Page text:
the tricky facts

Thoughts From Steven: An Example of “Reporting the Facts”

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Facts are a tricky thing. People treat them as if they have the power to settle an argument, that they reveal the truth about something, that are indisputable. People who rely on science for their understanding of origins often do these things. They make statements such as, “It is a fact that the earth is millions of years old” or “The theory of evolution should be elevated to a fact rather than simply a theory.” Rather than go into all of the nuances about facts right now, I want to illustrate how facts are subjective. They are subjective to interpretation and by how they are presented to an observer. I encountered an interesting example of this while listening to the radio on the way to work.

I listen to a morning news show on the way to work that reports on local events. Like most news shows, they give “teasers” a few minutes before they report on the story. One such teaser said, “A shooting in Wichita involving a concealed carry gun. News on that, coming up.”

My initial reaction to that was, “Oh no. Someone who had a concealed carry gun got trigger happy and shot someone in a dispute. Now those opposed to concealed carry laws will claim, ‘See! Concealed carry doesn’t protect anyone, it only encourages the use of guns to settle disputes.’” Granted, I reached this conclusion because of a particular bias. Part of my bias was the knowledge that a few years back when concealed carry laws were a state-wide issue, those in the opposition made the arguments that there would be shootouts in the streets because people would think of themselves as John Wayne, settling scores with their guns rather than with reason.

While my first impression was biased, looking back on the initial teaser rationally, it is worth noting that the only detail given about the shooting was that it involved a concealed gun. While there is still a range of possibilities based on that information, it does suggest that the fact that the gun was concealed played an important role in the shooting. The most obvious role would be that the suspect has a gun on hand, no one was aware that he had a gun, and that facilitated the shooting. That is a reasonable conclusion based on the teaser.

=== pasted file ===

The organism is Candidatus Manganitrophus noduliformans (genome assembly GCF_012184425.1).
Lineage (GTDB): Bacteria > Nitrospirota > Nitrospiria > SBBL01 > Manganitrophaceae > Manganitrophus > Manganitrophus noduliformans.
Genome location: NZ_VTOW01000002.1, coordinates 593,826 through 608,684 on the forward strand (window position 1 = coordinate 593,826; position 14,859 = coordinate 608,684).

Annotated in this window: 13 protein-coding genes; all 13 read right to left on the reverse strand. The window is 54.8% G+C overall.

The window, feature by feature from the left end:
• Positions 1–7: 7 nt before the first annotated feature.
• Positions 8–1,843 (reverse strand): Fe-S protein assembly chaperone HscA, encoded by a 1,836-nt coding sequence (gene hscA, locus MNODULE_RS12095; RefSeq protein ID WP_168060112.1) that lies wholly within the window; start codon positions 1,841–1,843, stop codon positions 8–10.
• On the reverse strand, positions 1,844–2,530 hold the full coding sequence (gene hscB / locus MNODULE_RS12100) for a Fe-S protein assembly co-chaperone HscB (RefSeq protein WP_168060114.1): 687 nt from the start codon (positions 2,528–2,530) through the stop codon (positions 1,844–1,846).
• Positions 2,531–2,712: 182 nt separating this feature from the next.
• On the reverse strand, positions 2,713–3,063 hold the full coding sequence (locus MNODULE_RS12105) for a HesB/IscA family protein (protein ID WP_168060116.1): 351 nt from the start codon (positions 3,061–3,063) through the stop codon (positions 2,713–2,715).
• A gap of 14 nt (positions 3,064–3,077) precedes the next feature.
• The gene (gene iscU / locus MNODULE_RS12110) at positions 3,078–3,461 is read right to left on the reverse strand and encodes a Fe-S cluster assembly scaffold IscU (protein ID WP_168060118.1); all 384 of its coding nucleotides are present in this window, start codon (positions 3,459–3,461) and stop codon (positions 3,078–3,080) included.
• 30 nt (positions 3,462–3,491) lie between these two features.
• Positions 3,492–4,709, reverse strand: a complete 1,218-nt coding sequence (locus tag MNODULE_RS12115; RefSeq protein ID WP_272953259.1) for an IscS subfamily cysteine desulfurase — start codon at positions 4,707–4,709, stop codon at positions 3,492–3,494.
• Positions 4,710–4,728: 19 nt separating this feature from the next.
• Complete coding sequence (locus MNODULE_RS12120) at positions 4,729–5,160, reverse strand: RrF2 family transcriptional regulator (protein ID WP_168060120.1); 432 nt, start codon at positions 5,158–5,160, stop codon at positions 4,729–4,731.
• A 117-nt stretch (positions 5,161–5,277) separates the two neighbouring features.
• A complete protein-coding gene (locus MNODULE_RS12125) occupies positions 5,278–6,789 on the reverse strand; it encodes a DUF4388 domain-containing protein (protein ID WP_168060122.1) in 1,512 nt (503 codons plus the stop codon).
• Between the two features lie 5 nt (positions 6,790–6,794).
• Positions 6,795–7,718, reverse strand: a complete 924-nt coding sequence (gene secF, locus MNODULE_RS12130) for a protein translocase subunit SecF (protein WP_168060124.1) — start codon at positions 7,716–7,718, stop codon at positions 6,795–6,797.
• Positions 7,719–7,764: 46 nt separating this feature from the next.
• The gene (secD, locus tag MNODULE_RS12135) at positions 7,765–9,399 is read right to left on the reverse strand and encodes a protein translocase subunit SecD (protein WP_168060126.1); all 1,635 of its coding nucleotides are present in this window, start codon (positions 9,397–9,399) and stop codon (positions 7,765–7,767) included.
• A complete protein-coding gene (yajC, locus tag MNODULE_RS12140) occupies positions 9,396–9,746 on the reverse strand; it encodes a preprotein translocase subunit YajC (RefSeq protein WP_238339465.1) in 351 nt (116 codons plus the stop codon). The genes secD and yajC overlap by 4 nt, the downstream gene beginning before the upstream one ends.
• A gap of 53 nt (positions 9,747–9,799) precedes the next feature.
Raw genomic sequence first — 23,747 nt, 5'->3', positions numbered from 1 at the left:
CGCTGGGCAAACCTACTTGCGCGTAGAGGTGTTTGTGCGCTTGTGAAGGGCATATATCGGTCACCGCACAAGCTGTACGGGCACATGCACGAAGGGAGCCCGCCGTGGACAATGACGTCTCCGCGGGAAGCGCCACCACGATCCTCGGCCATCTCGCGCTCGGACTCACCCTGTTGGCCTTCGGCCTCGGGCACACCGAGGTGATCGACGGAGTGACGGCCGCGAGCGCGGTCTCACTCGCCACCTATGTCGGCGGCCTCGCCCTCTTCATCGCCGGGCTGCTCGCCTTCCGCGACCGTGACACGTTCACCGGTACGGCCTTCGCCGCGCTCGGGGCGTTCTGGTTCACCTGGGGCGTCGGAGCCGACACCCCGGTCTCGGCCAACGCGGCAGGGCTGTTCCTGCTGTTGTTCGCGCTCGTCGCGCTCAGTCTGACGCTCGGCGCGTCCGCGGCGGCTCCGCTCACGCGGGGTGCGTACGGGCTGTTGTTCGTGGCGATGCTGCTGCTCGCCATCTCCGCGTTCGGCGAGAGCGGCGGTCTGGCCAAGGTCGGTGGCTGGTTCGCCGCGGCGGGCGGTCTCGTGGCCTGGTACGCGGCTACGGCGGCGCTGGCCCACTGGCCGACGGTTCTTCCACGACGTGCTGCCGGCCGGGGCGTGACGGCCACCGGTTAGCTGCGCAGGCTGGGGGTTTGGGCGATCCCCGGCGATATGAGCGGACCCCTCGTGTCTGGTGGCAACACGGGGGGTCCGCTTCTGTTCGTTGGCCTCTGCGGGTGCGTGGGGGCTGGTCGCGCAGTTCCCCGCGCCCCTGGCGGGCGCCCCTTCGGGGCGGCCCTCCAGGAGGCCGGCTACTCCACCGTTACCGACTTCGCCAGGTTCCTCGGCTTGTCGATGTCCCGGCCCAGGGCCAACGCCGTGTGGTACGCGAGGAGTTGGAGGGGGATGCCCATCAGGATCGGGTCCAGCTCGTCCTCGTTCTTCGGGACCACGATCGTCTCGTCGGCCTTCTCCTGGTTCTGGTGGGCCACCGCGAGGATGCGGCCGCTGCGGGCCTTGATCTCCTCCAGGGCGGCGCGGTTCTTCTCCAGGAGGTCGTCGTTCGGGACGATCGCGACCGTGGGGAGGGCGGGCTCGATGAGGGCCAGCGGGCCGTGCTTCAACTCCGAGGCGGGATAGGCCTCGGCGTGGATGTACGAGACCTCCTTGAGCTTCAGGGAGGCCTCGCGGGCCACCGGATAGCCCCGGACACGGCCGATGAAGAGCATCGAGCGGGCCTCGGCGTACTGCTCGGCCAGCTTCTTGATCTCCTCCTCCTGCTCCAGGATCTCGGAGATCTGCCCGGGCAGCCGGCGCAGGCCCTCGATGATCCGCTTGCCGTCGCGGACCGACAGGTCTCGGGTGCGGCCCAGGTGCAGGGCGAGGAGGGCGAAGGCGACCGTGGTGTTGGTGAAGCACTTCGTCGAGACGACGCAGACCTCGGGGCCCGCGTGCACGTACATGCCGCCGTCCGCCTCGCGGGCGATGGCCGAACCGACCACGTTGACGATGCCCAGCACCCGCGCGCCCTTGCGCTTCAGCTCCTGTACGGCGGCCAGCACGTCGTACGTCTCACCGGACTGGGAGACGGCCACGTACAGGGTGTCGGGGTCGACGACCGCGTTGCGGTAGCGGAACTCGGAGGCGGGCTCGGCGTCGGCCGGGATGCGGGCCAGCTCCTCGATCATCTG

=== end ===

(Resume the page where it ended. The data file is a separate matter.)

When the story was actually reported, the details surprised me. What had happened was that two men got into a dispute over a concealed carry firearm. Apparently, the suspect didn’t like it that the victim had a concealed carry. During the dispute, the suspect disarmed the victim and ended up shooting him in the leg. The report was surprising because the concealed nature of the gun did not influence its use in the shooting. Rather, that was the point of contention, and in an ironic twist, it was the one opposed to the concealed gun who did the shooting. The actual report was basically the complete opposite of what one would have guessed from the teaser.

Now, putting aside the issue of concealed carry, just think about the teaser and the report in terms of the facts that they presented. The teaser presented true facts. Nothing it said was incorrect. However, many significant details were not mentioned in the teaser, making it very easy to draw the wrong conclusion about the shooting.

Such is the way with all facts. Facts can be presented without context, and those hearing the facts will reach a wrong conclusion. People can hear facts and interpret that according to a particular bias and, again, reach the wrong conclusion. That was what I did when I first heard the report. The truth is that facts do not stand on their own. Facts are filtered and interpreted by human minds. As such, they never speak for themselves. Rather, they speak according to their context and according to a person’s bias.

There are obvious implications about the shortcomings of facts in the origins debate. I want to use a particular example of such shortcomings using transitional forms. That will be discussed in the next post.

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